As this suggests, although the link between ideology and foreign policy is not absolute, it can often explain what traditional realism can't. Consider Venezuela. Its foreign policy has shifted dramatically since Hugo Chávez dismantled democratic institutions and imposed his tyrannical rule. Venezuela's previous, democratic leaders were hardly slavish U.S. allies. But it is only since Chávez took over that Venezuela has become militantly anti-American and attempted to organize the hemisphere into an anti-American, pro-Russian, pro-Iranian bloc. Venezuela used to get along reasonably well with Colombia (a close U.S. ally). Now Chávez supports Colombia's narcoguerrillas and warns of armed conflict between the two nations. Did Venezuela's national interests suddenly change? No. Chávez simply redefined those interests.
Just as Kennan asked Americans to view Soviet foreign policy through the lens of communism, Americans today should not let the current fetish for realism blind them to the way autocrats in Russia, Venezuela, China, and Iran rule. Those leaders have many of the same interests as democratic rulers. But they have a few special interests of their own—above all, in their personal survival, since the loss of power by a dictator can often mean imprisonment, bankruptcy, and even death.
Foreign policy is one way such rulers help ensure their survival. Having a foreign enemy can prove extremely useful by justifying a strong hand at home. Thus the Chinese government, for example, often whips up anti-Japanese and anti-American nationalism to distract from domestic discontents, and Putin's government maintains a steady stream of anti-American invective. And no regime depends more on anti-Americanism than Iran's.
The world's autocrats also share a genuine suspicion of democracy. Even the most secure of them, such as Putin, worry constantly about losing control to popular democratic forces and see the United States and Europe as natural allies of those forces. When the West provided economic aid to the "color revolutions" in Ukraine and Georgia, Putin saw it as an act of aggression. The Chinese responded with similar concern.
Ideology also helps explain why authoritarian regimes tend to stick together even when they don't share obvious interests. Venezuela has chummy relations with distant Iran. Putin sees Chávez as a natural ally in the Western Hemisphere and provides him with advanced weapons and generous loans. At the United Nations Security Council, Russia and China block or slow sanctions against fellow autocracies, in Iran, Zimbabwe, Sudan, and Burma.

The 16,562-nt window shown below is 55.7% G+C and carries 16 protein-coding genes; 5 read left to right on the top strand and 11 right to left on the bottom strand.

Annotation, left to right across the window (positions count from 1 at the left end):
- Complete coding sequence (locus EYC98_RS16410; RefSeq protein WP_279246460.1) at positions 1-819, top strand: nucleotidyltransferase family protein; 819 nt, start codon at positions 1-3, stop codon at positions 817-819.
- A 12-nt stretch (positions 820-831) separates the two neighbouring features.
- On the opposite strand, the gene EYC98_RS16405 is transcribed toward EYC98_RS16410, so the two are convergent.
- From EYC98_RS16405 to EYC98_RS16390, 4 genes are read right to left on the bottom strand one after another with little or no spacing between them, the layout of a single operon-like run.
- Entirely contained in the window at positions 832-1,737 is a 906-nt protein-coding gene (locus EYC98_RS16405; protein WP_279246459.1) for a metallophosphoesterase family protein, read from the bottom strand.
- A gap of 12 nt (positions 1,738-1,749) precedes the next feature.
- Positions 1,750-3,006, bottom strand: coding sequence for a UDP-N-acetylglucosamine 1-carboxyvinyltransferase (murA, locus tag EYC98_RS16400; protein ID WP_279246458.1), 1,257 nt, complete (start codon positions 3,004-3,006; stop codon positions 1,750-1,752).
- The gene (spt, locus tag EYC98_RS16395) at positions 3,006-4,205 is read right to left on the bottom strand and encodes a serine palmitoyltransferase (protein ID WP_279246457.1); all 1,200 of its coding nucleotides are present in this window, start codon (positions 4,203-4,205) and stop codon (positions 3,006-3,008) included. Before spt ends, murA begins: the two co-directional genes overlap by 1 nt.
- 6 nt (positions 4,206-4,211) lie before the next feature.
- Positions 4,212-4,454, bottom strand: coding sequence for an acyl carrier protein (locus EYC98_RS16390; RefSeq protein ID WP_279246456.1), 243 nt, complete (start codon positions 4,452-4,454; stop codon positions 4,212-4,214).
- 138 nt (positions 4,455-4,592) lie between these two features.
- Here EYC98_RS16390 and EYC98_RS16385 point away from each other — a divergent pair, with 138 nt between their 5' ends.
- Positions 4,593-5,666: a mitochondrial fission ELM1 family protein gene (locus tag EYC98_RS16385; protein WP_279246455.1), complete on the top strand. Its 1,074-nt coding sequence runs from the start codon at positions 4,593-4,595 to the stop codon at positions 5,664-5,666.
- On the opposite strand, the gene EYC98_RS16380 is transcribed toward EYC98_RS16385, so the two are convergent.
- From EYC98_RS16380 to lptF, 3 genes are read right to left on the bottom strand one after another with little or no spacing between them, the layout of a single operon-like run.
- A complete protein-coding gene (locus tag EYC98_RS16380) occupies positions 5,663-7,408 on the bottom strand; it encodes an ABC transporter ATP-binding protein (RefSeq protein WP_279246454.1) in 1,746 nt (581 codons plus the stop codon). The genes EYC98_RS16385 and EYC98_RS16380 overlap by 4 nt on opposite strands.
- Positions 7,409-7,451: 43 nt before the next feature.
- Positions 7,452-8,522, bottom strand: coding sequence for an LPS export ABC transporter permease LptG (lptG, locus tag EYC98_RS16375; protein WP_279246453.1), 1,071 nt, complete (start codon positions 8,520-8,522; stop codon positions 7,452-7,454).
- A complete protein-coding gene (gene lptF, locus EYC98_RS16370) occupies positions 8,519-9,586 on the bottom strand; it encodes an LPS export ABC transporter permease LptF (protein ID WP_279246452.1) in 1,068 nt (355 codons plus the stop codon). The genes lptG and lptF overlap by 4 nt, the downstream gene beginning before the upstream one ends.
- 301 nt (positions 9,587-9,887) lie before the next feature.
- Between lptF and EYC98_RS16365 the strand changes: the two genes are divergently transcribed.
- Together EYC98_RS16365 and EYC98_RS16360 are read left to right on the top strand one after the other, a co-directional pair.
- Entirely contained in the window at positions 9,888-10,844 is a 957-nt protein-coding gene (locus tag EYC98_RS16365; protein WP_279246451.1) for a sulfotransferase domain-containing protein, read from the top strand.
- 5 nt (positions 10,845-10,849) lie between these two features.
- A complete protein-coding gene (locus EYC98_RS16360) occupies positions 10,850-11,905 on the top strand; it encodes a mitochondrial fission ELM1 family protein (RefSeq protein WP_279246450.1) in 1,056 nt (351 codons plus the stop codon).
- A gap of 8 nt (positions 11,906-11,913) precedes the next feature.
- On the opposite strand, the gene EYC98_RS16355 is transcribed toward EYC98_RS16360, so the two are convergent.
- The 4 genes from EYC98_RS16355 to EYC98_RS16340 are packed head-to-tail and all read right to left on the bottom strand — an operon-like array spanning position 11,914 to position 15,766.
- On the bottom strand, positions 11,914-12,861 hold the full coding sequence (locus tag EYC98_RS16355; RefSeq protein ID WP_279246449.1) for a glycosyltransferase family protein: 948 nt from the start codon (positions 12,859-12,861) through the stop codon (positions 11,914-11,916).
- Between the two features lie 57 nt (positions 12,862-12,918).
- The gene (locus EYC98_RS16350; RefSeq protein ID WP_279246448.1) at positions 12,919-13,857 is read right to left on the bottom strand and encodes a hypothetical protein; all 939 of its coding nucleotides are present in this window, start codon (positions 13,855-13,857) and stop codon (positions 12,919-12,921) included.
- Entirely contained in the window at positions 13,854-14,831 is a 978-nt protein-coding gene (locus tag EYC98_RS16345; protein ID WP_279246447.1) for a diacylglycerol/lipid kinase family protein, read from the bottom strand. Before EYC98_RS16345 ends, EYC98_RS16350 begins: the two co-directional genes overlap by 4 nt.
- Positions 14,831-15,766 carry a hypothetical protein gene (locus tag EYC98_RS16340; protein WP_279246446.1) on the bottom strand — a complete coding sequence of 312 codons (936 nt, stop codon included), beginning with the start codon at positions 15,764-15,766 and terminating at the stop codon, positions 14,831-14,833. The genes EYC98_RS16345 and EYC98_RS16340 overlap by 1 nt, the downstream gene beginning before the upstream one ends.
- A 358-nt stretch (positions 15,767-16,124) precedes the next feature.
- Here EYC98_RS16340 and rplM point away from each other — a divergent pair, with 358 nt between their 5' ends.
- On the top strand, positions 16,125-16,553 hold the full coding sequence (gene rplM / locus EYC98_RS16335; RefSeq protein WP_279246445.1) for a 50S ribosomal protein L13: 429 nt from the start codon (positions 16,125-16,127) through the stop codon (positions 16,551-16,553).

All these examples show how ideology still matters. So how should it affect U.S. foreign policy? On Iran it might dictate a very different approach than that taken by both the Obama and Bush administrations. Instead of focusing primarily on Iran's nuclear program, the United States should concentrate on the nature of Iran's regime and the possibility of reform or radical change. Instead of using sanctions to try to force the current government to give up its weapons program—a project unlikely to succeed—the United States and the Europeans would do better to devise sanctions that would force Tehran either to undertake genuine democratic reforms or lose power. Given the current instability of the Ahmadinejad regime, this strategy might even work. When combined with a vigorous domestic opposition, foreign pressures and sanctions have brought about change in places like South Africa, Chile, and Serbia. Since the June 12 elections, the rulers in Tehran have struggled to maintain their grip on power. Who knows what effect new sanctions might have?
An article of faith among U.S. and European policymakers is that even a democratic Iran would seek nuclear weapons. But would it? Ideology can change everything. Just as liberalizing Russian leaders changed their policies toward the West, a democratic Iran, embraced by the United States and Europe and fully integrated into the global economy, might weigh the costs and benefits of a nuclear-weapons program quite differently than does the current government. And even if a democratic Iran did then develop nuclear weapons, the West would have far less reason to be concerned. For one thing, democracies tend to be more willing to accept international safeguards and inspections of their programs. More important, if there is one iron law in international affairs, it is that democracies rarely go to war with other democracies.
That is perhaps the best reason why ideology still matters. As Americans once understood after learning the harsh lessons of World War II, a world dominated by democracies is not only a better world. It is also a safer world.